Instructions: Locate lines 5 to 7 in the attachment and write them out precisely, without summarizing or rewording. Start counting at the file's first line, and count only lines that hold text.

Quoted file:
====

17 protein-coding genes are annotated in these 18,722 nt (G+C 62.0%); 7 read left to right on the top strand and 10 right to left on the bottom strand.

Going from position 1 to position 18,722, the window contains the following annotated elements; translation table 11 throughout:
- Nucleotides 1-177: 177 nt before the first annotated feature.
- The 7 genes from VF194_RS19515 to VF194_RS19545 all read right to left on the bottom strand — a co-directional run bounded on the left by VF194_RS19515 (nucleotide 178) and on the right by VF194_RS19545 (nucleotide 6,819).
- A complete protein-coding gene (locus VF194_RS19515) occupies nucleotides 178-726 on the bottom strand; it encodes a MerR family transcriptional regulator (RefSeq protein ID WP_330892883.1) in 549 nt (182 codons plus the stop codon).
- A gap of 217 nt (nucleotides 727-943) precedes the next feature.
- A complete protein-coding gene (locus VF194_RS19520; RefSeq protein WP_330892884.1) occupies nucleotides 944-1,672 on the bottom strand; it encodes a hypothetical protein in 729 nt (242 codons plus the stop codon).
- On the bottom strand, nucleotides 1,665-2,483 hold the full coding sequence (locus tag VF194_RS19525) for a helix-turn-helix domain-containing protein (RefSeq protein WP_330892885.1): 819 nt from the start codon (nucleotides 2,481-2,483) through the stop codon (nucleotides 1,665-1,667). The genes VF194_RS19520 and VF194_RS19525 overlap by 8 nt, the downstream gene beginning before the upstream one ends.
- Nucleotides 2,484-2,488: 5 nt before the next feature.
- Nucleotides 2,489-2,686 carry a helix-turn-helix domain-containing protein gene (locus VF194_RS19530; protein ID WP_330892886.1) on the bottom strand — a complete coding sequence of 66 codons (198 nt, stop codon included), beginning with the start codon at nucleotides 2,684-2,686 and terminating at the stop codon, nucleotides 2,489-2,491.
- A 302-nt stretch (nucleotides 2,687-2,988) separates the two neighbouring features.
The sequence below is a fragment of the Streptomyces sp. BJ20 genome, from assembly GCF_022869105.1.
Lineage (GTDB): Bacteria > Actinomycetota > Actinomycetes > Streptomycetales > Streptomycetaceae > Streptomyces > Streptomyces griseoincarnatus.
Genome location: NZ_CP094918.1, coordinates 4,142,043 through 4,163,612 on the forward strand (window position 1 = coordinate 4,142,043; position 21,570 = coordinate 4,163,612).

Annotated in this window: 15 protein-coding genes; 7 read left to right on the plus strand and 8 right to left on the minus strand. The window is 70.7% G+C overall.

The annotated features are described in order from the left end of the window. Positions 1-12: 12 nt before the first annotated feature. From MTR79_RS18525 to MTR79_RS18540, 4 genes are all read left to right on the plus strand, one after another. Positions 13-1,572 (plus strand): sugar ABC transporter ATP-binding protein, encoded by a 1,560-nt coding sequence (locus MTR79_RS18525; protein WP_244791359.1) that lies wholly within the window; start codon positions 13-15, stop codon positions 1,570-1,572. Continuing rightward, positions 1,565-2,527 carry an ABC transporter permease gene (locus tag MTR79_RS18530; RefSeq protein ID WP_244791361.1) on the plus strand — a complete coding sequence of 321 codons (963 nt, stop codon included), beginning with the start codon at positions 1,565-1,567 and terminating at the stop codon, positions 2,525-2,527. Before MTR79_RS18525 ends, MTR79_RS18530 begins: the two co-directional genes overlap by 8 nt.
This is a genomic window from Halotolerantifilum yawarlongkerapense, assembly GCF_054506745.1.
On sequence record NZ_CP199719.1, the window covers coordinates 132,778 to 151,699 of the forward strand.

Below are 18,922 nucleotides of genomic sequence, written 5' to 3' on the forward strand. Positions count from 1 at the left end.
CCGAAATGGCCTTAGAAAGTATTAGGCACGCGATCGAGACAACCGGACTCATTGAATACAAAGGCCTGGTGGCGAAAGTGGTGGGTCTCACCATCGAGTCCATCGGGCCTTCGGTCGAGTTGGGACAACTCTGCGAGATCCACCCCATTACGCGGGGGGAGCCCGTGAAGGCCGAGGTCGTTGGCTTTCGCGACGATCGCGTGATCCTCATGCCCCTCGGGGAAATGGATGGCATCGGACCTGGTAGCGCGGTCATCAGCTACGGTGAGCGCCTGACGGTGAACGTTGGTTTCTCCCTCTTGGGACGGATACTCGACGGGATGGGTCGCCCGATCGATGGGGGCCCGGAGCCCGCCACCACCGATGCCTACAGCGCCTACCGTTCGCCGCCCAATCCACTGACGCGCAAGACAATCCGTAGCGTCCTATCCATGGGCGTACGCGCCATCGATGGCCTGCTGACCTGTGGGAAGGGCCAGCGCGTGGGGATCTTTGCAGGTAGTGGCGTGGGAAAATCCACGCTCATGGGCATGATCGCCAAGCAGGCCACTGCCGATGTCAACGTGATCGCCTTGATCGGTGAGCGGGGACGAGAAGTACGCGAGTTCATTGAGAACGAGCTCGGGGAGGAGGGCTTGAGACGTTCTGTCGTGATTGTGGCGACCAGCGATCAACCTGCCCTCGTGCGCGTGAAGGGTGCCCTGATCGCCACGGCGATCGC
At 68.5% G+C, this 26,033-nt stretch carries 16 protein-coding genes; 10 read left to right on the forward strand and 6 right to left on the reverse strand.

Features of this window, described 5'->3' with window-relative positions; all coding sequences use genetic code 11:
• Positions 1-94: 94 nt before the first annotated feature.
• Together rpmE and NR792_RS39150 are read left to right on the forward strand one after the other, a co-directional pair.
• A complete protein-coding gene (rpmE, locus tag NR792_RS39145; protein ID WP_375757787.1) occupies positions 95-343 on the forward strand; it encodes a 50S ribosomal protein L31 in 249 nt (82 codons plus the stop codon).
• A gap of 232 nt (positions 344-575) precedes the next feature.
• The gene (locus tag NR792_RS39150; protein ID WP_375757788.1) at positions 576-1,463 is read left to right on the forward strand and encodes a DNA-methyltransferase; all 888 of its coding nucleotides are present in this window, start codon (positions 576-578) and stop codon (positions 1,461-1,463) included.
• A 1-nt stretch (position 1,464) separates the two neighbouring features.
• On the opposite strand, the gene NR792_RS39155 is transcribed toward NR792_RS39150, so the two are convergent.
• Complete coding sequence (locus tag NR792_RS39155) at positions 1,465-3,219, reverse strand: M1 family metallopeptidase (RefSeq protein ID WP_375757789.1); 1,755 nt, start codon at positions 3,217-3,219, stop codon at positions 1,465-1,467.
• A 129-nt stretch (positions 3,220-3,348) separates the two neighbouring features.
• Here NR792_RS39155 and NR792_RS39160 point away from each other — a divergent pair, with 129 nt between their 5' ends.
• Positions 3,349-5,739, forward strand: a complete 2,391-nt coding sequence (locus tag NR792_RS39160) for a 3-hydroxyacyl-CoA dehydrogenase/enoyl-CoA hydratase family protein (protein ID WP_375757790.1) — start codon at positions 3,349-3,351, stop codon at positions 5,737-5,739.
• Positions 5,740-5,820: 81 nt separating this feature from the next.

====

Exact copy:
- A complete protein-coding gene (locus VF194_RS19515) occupies nucleotides 178-726 on the bottom strand; it encodes a MerR family transcriptional regulator (RefSeq protein ID WP_330892883.1) in 549 nt (182 codons plus the stop codon).
- A gap of 217 nt (nucleotides 727-943) precedes the next feature.
- A complete protein-coding gene (locus VF194_RS19520; RefSeq protein WP_330892884.1) occupies nucleotides 944-1,672 on the bottom strand; it encodes a hypothetical protein in 729 nt (242 codons plus the stop codon).